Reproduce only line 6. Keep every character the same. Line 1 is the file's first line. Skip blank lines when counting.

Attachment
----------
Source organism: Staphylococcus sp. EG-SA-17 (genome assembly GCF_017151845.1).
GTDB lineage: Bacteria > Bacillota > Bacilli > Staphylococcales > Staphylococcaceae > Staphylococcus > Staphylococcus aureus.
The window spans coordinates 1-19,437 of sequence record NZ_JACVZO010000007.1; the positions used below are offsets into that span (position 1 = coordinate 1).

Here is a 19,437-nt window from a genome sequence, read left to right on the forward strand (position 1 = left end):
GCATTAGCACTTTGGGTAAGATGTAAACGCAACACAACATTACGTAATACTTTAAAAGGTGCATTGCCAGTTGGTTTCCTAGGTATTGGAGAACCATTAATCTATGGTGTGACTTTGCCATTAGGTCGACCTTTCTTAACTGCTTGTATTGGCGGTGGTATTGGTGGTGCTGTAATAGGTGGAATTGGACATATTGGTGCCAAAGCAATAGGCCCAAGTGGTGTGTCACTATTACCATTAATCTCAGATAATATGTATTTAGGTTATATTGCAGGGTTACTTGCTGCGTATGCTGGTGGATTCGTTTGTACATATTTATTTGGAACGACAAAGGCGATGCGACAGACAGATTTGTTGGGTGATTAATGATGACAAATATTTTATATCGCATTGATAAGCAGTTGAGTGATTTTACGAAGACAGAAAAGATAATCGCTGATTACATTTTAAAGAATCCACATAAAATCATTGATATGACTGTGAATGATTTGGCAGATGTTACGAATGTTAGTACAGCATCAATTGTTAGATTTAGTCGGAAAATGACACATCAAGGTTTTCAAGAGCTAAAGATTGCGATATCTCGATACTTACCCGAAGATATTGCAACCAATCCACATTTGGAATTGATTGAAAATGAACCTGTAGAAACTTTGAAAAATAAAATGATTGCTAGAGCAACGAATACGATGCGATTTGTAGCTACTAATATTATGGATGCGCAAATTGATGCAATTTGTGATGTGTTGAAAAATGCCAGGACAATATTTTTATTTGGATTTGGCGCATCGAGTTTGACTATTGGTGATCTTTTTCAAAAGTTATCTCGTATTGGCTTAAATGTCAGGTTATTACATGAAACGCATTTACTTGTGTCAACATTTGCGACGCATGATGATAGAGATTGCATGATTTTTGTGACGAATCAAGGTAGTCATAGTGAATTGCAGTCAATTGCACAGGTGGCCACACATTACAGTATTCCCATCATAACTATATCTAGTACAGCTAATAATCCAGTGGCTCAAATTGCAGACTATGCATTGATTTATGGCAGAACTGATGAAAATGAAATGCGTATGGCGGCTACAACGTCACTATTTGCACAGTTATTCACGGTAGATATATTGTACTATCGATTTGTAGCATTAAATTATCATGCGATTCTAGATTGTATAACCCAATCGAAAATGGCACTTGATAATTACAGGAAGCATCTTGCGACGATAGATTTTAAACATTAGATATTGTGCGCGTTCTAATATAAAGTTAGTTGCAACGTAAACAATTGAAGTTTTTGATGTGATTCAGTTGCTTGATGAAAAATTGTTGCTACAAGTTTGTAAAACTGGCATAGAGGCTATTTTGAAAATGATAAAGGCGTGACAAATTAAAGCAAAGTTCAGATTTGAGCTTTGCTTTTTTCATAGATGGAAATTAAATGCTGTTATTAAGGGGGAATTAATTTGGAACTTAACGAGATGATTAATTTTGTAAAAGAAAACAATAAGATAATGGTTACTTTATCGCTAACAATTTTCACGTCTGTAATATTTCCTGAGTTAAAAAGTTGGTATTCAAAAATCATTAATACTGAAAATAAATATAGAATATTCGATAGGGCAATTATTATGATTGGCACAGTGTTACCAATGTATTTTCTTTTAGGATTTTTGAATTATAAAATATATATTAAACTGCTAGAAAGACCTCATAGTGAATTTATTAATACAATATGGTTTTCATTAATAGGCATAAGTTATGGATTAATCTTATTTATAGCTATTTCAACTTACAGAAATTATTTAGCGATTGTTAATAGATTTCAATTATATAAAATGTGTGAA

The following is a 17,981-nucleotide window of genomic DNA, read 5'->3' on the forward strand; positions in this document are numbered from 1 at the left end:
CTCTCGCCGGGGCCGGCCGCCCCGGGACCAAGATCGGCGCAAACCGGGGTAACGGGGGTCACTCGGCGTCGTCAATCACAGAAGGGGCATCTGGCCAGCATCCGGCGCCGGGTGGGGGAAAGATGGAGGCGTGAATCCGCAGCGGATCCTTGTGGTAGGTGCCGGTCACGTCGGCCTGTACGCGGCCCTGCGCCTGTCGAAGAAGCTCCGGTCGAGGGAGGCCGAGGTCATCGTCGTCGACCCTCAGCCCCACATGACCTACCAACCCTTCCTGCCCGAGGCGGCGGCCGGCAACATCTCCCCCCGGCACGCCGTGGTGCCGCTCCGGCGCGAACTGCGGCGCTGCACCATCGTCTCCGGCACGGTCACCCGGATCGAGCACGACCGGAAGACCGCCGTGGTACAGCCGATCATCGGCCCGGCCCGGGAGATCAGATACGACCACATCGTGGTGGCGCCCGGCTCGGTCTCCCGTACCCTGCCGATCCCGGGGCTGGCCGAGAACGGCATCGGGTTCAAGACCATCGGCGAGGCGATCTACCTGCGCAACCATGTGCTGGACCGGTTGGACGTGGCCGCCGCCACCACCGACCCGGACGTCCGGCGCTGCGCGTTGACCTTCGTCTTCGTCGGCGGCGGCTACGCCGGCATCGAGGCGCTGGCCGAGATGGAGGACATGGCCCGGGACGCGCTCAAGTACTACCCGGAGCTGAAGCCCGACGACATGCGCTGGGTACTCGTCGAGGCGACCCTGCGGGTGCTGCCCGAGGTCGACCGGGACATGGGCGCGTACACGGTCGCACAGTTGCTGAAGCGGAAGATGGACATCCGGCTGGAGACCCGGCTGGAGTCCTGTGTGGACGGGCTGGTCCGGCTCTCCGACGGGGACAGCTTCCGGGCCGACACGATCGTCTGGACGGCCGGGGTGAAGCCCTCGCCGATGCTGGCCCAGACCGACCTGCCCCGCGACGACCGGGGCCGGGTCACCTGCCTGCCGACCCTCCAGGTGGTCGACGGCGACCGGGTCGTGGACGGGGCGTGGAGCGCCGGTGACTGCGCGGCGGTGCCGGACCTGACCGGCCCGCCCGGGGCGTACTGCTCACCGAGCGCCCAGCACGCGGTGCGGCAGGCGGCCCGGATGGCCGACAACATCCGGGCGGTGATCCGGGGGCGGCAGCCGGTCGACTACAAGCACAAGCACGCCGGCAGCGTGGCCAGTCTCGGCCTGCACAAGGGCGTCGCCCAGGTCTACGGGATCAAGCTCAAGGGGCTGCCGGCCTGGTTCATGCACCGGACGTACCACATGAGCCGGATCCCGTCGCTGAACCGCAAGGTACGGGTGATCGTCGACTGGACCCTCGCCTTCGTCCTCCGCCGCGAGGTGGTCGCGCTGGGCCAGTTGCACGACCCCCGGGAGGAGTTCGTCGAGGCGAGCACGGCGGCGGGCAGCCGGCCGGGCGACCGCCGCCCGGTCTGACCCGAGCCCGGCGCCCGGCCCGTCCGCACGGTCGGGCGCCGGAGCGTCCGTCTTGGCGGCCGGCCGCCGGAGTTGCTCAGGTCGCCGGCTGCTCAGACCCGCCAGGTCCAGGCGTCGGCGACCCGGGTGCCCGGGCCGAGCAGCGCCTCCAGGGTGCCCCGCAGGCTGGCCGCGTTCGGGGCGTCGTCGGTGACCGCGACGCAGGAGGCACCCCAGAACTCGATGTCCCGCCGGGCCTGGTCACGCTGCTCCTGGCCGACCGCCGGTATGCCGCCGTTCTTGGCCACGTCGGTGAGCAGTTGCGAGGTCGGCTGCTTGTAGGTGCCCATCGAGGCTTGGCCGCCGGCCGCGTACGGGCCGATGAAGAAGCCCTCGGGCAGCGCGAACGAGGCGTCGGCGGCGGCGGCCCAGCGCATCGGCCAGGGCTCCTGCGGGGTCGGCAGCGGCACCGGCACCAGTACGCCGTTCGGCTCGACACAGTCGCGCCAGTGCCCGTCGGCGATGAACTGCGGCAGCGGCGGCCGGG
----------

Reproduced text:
The following is a 17,981-nucleotide window of genomic DNA, read 5'->3' on the forward strand; positions in this document are numbered from 1 at the left end: